The existence of a full-length PCR product for exon 5 of Sdr16c6, which was obtained during initial F0 screening was inconsistent with the DKO1 allele, which retains only part of this exon. This result suggested that mouse #21853 carries a second mutant allele. PCR amplification of individual exons 4 and 6 of Sdr16c5 yielded fragments of the expected size, indicating that a shorter-than-DKO1 deletion occurred in the second allele of the same animal. This shorter deletion resulted in a loss of a single exon 5 in Sdr16c5. Long-range PCR amplification with primers spanning exons 4–6 yielded a 4,912-bp product in WT mouse but a shorter product in mouse #21853. Sequencing of this product confirmed the deletion of 1,837 bp, which covers exon 5 of Sdr16c5 and a portion of flanking intronic sequences. This allele was designated DKO2 (Fig. 3A and Fig. S3).
      Thus, mouse #21853 carried two different CRISPR-Cas9–generated alleles, DKO1 and DKO2. This animal was used as the founder, and crossed to WT females to isolate DKO1 and DKO2 strains. Resequencing of individual exons in the DKO2 strain revealed a short 8-bp deletion in exon 2 of Sdr16c6, in addition to deleted exon 5 in Sdr16c5. Thus, the ORFs of both Sdr16c6 and Sdr16c5 in DKO2 allele are predicted to encode truncated proteins (Fig. 3A and Fig. S3). DKO2 represents a second double-knockout strain.
      Mice were maintained on either on LabDiet NIH-31 (PMI Nutrition International) containing 22 IU vitamin A/g or on vitamin A–deficient diet Teklad TD.86143 (Envigo) in a facility approved by the Association for Assessment and Accreditation of Laboratory Animal Care. Mice were euthanized by CO2 inhalation followed by cervical dislocation, in accordance with institutional animal care and use committee guidelines at the University of Alabama (Birmingham, AL).

      β-Galactosidase staining and in situ hybridizations

      Adult mice were arranged in mating pairs, and females were checked for vaginal plugs at noon of the following day. The presence of a plug was considered to represent a developmental stage of E0.5. Genotypes were determined using DNA isolated from yolk sacs. Full-length mouse Rdhe2 cDNA in pBluescript II SK (−) vector was used for generation of antisense probes for in situ hybridization. Probes were synthesized using linearized template, T3 RNA polymerase (Promega), and digoxigenin RNA labeling mix (Roche Applied Science). Skin was isolated from the backs of 4-month-old male C57BL/J6 mice, fixed overnight in 4% paraformaldehyde at 4 °C, and embedded in paraffin. The paraffin-embedded skin was cut into 10-μm sections, which were placed on Superfrost Plus microscope slides (Fisher). In situ hybridization was carried out following standard procedures. β-Galactosidase staining was performed on E14.5 Rdhe2s+/− embryos and skin isolated from 4-month-old Rdhe2s+/− male mouse tails according to the protocols published previously (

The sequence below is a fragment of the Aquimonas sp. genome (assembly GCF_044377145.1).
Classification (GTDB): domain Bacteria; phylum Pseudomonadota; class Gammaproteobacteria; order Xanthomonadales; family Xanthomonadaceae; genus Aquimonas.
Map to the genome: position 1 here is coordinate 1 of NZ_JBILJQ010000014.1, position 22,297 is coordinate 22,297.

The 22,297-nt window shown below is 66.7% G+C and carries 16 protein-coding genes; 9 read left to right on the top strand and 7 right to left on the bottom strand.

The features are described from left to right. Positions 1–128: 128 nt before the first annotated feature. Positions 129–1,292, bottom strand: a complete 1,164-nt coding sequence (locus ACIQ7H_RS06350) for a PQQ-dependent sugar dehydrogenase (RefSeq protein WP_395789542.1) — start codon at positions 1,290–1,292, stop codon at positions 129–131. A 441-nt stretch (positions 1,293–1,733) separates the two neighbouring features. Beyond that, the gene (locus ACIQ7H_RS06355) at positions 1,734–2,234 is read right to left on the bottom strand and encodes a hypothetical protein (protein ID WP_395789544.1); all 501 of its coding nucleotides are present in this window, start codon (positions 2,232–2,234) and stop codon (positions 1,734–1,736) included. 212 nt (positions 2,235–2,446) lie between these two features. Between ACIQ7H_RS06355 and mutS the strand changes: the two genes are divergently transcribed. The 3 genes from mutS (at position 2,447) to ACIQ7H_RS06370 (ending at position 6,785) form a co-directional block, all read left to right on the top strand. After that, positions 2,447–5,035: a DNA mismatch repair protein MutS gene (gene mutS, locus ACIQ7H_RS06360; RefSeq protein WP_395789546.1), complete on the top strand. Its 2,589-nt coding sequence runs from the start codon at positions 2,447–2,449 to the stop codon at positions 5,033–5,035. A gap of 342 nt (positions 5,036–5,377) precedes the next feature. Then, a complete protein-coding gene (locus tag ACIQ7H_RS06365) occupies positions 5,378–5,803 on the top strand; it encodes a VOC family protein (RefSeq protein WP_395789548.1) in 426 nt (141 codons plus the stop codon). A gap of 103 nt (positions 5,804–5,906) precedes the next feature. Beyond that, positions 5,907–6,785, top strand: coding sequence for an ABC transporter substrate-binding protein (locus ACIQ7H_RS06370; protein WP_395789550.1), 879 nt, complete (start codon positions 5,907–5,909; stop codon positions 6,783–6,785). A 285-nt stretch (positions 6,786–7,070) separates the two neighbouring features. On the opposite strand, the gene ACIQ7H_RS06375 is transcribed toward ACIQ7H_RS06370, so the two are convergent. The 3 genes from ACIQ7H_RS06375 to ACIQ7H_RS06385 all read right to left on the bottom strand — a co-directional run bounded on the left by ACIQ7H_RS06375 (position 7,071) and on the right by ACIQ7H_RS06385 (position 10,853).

• Nagy A.
      • Gertsenstein M.
      • Vintersten K.
      • Behringer R.
      Manipulating the Mouse Embryo: A Laboratory Manual.
      ).

      qPCR analysis

      To determine the expression pattern of Rdhe2 and Rdhe2s genes, two male WT mice fed a VAD diet for 10 weeks were sacrificed with CO2; tissues were collected and stored at −80 °C until RNA extraction. TRIzol reagent (Ambion, catalog no. 15596018) was used for extraction of RNA from all tissues except skin, for which the AurumTM total RNA Fatty and Fibrous Tissue Pack (Bio-Rad, catalog no. 732-6870) was employed. Three μg of RNA per tissue was used for reverse transcription; cDNA was purified with QIAquick Spin columns (Qiagen, catalog no. 1018215). qPCR was performed with 25 ng of cDNA per reaction. Rdhe2 and Rdhe2s expression was normalized to Gapdh and presented as a relative expression of fold-difference from the expression level in the stomach for each gene, which was set to 1.